No. 17 Tennessee wins in front of record crowd

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[September 12, 2016]  BRISTOL, Tenn. -- For Tennessee coach Butch Jones, this one was special.

"We talk to the players all the time about leaving a legacy," he said.

And the 17th-ranked Volunteers certainly made some memories while taking strides toward being the team they want to be Saturday night, overcoming a rocky start in the Battle of Bristol as they routed mistake-prone Virginia Tech 45-24 in front of the largest crowd in football history.

As 156,990 fans watched at Bristol Motor Speedway in a game 20 years in the making, Tennessee (2-0) was outgained 204-28 in the first quarter and trailed 14-0. A predominantly orange-clad crowd was quiet, their team resembling a car that wrecked on the first turn in the first lap.

Then the Hokies started hitting the wall because they couldn't hang on to the ball. And at the same time, Vols quarterback Josh Dobbs started making plays with his arm and legs.

Jerod Evans' botched handoff on the second quarter's first play led to a fumble that Micah Abernathy recovered at the Tech 5. Dobbs hit Jauan Jennings on a fade pattern on the next play and Tennessee was on the board 17 seconds into the quarter.

That started an avalanche of 31 straight Vols points that followed a familiar template: The defense got the ball to the offense, normally in prime position, and Dobbs cashed in with big plays.

Aside from a 90-yard drive that led to Tennessee's tying touchdown, Dobbs' 38-yard pass to Josh Malone, the Vols went 58 yards or less on five of their other six scoring drives. Three touchdowns occurred after lost fumbles, and an 11-yard punt that rolled backward 25 yards after hitting Tennessee's Malik Foreman set it up at the Hokies' 23 for a field goal.

Tech (1-1) lost five fumbles, giving it a whopping nine in the first two games of coach Justin Fuente's regime. It also mixed in eight penalties for 101 yards, committing two penalties on two separate plays.

"We turned the ball over too many times and we weren't so disciplined at other times," Fuente said. "Obviously, we have to do a better job of teaching or emphasizing ball security, because it's inadequate right now."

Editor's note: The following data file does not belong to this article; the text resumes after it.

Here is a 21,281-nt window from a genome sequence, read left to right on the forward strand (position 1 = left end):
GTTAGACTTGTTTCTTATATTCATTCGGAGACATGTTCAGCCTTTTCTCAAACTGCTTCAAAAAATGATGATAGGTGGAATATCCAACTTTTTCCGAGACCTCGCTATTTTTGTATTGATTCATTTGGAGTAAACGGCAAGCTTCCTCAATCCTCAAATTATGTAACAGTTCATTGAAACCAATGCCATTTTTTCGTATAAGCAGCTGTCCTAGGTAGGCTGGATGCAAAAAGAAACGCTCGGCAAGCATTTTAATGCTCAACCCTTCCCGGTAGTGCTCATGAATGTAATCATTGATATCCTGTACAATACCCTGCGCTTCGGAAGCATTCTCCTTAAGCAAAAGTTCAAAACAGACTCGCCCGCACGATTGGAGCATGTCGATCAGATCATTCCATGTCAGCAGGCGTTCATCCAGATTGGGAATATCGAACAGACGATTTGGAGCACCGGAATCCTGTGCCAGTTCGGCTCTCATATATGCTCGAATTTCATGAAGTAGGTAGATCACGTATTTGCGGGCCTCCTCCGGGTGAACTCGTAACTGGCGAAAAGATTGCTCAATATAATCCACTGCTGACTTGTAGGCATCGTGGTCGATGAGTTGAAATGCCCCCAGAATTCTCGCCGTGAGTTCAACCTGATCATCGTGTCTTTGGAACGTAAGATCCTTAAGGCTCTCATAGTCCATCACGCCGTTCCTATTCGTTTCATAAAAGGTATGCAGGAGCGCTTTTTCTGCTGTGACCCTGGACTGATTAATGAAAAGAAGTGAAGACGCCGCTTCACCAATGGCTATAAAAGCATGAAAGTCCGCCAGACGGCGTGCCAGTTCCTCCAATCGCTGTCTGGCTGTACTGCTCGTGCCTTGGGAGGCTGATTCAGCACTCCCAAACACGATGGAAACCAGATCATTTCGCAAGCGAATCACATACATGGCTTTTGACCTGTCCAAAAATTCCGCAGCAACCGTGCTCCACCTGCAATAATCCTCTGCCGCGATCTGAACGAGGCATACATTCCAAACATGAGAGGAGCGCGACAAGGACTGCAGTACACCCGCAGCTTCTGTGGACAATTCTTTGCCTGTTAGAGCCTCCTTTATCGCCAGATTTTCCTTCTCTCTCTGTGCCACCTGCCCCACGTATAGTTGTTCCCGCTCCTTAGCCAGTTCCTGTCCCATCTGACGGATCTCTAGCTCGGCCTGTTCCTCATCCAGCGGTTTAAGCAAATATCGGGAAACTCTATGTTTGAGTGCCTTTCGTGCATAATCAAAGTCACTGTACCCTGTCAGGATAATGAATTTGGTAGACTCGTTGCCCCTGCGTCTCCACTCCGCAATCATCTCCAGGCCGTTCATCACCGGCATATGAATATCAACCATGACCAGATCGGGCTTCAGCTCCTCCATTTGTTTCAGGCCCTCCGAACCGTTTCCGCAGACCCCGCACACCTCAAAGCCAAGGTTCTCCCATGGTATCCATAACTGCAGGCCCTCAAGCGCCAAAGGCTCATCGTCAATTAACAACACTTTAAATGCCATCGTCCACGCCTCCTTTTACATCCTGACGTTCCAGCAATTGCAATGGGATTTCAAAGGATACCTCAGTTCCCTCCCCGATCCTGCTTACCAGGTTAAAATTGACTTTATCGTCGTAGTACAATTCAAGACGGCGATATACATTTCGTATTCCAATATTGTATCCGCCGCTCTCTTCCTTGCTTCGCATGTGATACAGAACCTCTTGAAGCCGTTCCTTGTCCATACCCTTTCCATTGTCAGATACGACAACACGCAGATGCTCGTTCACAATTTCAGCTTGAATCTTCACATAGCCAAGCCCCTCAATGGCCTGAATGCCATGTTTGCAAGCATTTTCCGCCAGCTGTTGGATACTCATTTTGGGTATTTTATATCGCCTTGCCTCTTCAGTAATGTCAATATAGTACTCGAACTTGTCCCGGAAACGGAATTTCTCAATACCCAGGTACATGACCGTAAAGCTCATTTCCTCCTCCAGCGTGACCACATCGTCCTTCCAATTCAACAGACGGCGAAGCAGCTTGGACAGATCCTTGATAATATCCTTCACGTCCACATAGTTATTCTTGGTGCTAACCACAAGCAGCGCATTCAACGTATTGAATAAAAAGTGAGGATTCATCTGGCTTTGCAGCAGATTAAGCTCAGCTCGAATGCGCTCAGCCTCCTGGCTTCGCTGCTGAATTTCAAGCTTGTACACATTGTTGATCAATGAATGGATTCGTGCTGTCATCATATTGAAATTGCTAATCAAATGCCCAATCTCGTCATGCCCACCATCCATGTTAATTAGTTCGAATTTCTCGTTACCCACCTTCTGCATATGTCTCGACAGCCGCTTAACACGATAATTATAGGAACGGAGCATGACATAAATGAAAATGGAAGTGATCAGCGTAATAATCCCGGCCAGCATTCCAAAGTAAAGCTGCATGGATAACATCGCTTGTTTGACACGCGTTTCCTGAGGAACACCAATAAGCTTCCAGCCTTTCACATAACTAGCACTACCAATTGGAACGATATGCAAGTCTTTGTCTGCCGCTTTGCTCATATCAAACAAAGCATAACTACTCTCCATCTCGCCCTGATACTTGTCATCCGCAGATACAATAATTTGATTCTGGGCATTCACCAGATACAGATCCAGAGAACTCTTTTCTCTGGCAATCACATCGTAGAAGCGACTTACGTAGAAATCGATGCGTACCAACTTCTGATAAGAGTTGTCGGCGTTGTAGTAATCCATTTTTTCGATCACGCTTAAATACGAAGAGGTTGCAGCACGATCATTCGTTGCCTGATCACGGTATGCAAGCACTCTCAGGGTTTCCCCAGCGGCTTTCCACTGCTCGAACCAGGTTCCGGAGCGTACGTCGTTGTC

Dobbs rushed for 106 yards and two touchdowns on 14 carries, setting the program's career record for most rushing yards by a quarterback with 1,431. He also threw for 91 yards and three more scores on 10-of-19 accuracy.

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His 5-yard run off a planned draw with 39 seconds left in the first half gave the Vols a 24-14 halftime lead. Midway through the third quarter, Dobbs ripped off a 31-yard run to break Jimmy Streater's previous school mark of 1,374 rushing yards by a quarterback. That set up a 23-yard scoring strike to Alvin Kamara.

Dobbs landed the kill shot with a 27-yard run in the fourth quarter to make it 38-17, inspiring Tennessee fans to chant "SEC, SEC."

"We showed perseverance and resiliency," Jones said. "We didn't get off to the start we wanted to, but we woke up a little bit and played Tennessee-style football."

Evans completed 20 of 28 passes for 214 yards, playing effectively early as the Hokies moved up and down the field at will. He found Sam Rogers for a 7-yard touchdown pass that initiated scoring at the 4:32 mark of the first quarter.

Travon McMillian, who led all rushers with 127 yards on 14 attempts, ripped off a 69-yard burst off left tackles to make it 14-0 at the 2:48 mark. At that point, Tech owned a 193-6 advantage in total yards.

But the Hokies' tendency for crippling errors helped the Vols gain traction. Tech managed only 196 yards after the first quarter, Tennessee's front seven generating a spate of lost-yardage plays.

Meanwhile, the Vols did one basic thing, according to Dobbs.

"It was a matter of being patient," he said. "Their defense changed up their looks, but our defense gave us great field position all night."

NOTES: Before Saturday night, the teams' last meeting was in the 2009 Chick-fil-A Bowl in Atlanta, a 37-14 Virginia Tech win that capped Lane Kiffin's only season as Tennessee coach. ... There was plenty of star power at the coin toss as Peyton Manning represented the Volunteers while Bruce Smith and Frank Beamer repped the Hokies. ... Tennessee DE Jonathan Kongbo (ankle/foot) left in the first quarter but was able to return.

[ 2016 Thomson Reuters. All rights reserved.]

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